“Consensus top-three prospect and McDonald’s All-American Jalen Green out of Prolific Prep (Calif.) announced his decision to sign with the G-League, the NBA’s developmental minor league, on Thursday, three days after Michigan recruit Isaiah Todd announced he was going pro as well.
“The Athletic reported Todd will be joining Green as part of a ‘select team’ located at a yet-to-be-determined city with a few more roster spots expected to go to top high school prospects and a number of veterans.
“The team, unaffiliated to any NBA or G-League franchises, will play just 20 games, focusing instead on development and training. Green, according to Yahoo Sports, received a ‘substantial’ six-figure contract that is believed to be in the neighborhood of $500,000. The deal also includes a full scholarship for him to earn a college degree.
“In October 2018, the NBA announced the G-League would be offering prospects $125,000 for one year, a sign the league was trying to steer top players away from college in the one-and-done era. The NCAA, meanwhile, had resisted allowing student-athletes to be financially compensated, even as states such as Florida and California passed laws that would enable student-athletes in those states to profit off their names. That eventually forced the NCAA into action, and in October the Board of Governors voted to allow Division I, II and III to separately make its own image and likeness policies with several limitations – the NCAA used the phrase ‘consistent with the college model’ – that would be implemented by January 2021.
“ ‘I’m not saying that they need to pay competitively in order to stop players from an alternative,’ ESPN college basketball analyst Jay Bilas said in a phone interview. ‘Let’s take off the restrictions on athletes so they’re provided with incentives to do what you think they should do in the first place, and that is going to college. If we believe that the best place for a young person is in college, why wouldn’t we remove all the barriers we put up for them to first go, and second remain, in college?’….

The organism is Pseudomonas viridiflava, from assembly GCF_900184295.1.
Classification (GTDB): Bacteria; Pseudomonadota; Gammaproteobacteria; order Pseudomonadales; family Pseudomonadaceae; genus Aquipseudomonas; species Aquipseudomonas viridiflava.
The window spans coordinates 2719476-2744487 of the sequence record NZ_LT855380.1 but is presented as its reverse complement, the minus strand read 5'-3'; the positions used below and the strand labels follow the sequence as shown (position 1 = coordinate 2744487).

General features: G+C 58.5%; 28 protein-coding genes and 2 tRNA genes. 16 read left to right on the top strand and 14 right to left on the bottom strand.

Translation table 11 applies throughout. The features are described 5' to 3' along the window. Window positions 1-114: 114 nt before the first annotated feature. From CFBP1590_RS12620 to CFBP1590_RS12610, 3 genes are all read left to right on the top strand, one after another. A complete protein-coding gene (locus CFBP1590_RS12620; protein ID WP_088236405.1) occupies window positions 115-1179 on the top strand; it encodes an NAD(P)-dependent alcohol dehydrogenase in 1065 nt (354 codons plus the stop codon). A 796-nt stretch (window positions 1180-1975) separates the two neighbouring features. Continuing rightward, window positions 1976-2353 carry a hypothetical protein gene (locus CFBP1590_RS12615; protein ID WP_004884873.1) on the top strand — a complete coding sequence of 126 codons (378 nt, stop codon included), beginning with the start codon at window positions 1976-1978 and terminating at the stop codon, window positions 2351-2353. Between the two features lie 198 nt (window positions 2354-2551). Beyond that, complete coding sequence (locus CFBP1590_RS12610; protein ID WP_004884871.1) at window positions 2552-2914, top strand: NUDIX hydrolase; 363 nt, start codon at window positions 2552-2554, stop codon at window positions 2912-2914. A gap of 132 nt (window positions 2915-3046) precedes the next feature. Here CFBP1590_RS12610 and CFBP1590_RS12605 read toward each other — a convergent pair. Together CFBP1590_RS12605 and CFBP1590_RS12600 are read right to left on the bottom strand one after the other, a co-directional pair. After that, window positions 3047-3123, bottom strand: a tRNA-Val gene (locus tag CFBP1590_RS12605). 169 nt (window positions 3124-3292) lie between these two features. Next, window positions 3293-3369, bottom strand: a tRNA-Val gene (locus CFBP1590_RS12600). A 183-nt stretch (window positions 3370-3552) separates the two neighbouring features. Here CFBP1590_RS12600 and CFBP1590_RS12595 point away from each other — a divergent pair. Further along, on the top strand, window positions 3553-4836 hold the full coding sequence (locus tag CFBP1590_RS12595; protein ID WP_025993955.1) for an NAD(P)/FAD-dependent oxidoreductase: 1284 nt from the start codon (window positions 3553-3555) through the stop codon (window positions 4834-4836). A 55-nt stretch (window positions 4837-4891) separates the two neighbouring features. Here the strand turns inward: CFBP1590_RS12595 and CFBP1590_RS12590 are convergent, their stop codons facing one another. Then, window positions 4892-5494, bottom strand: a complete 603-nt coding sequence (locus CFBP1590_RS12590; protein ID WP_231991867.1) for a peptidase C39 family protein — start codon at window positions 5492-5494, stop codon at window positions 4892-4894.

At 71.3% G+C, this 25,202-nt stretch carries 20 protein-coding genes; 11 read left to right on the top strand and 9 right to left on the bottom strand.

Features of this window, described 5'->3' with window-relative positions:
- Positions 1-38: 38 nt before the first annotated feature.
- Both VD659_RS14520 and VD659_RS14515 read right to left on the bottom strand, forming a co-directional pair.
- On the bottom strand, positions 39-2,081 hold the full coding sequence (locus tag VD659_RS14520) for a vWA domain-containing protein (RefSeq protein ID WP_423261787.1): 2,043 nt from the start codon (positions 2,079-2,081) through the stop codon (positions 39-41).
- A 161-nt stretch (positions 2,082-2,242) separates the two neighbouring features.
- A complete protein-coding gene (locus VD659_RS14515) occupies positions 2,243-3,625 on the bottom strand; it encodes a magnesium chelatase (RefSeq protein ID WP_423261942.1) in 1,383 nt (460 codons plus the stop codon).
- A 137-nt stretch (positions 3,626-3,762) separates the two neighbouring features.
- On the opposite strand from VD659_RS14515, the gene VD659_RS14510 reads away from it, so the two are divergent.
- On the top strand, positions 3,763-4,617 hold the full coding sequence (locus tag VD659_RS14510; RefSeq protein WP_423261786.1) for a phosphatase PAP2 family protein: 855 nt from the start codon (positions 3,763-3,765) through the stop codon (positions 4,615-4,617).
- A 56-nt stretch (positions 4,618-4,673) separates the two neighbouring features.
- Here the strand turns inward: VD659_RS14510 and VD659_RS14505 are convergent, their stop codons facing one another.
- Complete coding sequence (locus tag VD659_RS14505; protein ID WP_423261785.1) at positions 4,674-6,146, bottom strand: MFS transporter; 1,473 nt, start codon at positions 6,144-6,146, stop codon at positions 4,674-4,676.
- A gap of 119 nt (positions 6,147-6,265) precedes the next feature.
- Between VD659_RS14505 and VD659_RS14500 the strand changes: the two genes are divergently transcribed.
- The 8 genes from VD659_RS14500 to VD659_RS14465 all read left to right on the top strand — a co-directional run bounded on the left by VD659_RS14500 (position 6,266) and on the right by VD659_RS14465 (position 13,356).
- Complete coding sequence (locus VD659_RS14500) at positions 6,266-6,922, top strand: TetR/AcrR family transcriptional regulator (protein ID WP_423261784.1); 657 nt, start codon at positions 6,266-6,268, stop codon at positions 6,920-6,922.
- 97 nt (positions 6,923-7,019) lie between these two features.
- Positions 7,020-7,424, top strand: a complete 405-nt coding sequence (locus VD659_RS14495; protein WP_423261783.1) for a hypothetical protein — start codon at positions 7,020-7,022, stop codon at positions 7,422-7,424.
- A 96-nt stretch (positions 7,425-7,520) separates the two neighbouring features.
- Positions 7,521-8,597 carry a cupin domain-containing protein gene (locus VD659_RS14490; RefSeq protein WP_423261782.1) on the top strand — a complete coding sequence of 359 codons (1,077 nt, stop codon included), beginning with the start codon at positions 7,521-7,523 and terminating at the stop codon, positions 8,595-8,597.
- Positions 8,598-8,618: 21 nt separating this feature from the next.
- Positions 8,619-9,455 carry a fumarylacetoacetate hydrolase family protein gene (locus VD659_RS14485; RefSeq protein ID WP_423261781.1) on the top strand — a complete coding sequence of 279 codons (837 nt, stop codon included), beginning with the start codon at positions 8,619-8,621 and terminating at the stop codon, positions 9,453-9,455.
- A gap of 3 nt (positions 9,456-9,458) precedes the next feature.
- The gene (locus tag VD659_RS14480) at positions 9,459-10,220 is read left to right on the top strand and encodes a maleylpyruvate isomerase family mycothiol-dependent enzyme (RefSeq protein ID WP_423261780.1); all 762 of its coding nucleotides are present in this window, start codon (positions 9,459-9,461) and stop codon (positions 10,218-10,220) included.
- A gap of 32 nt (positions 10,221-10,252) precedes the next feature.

“ ‘It’s a different world we’re living in now and it’s going to be a competitive outlet for top talent,’ Bilas said. ‘The NCAA has got to pivot and deal with it.
“ ‘It’s going to continue. It’s not going to go the other way until college allows players to make money.’”
--Major League Baseball finally ruled on the 2018 Boston Red Sox and the team got a total slap on the wrist, the team absolved of all wrong doing save for a technical assistant, who was sacrificed at the altar, and a second-round draft pick.
Thomas Boswell / Washington Post
“When Major League Baseball announced Wednesday that the only member of the Boston Red Sox who would be punished for cheating in 2018 was a replay technician, I couldn’t have been more surprised if the cure for the novel coronavirus turned out to be Alka-Seltzer.
“I hope it’s true, for baseball’s sake. And when we look back in a few months or a few years, it damn well better turn out to be true, for baseball’s sake.
“I’m willing to assume MLB got this right, not because the sport is so brilliant at investigations or honorable in telling the whole truth about itself but because every owner and official knows what a disaster they would have on their hands if they got this decision wrong. It wouldn’t be egg on their faces; it would be more like acid.
“There’s joy and relief in Boston like you wouldn’t believe. If the reputations of the 2018 Red Sox had been deemed to be as dark as the competitive souls of the 2017 and 2018 Houston Astros, the news would have hit all of New England as hard as if the Ted Williams Tunnel collapsed because Ted Williams himself engineered it wrong.
“The sound you heard buzzing through the sport is a gigantic sigh of relief, followed by ‘the video replay system operator did it – and that’s all?’
“In January, when MLB Commissioner Rob Manfred announced the sins and penalties for the cheating Astros, then said that Boston’s crimes and punishments were still under investigation, the whole sport shuddered. Must be big – right? – to be announced at the same time and as if the investigations were quite similar. Especially because one mastermind of the Astros’ sign-stealing scheme, which involved players banging trash cans to signal pitches, was coach Alex Cora, who became Boston’s manager after the 2017 season.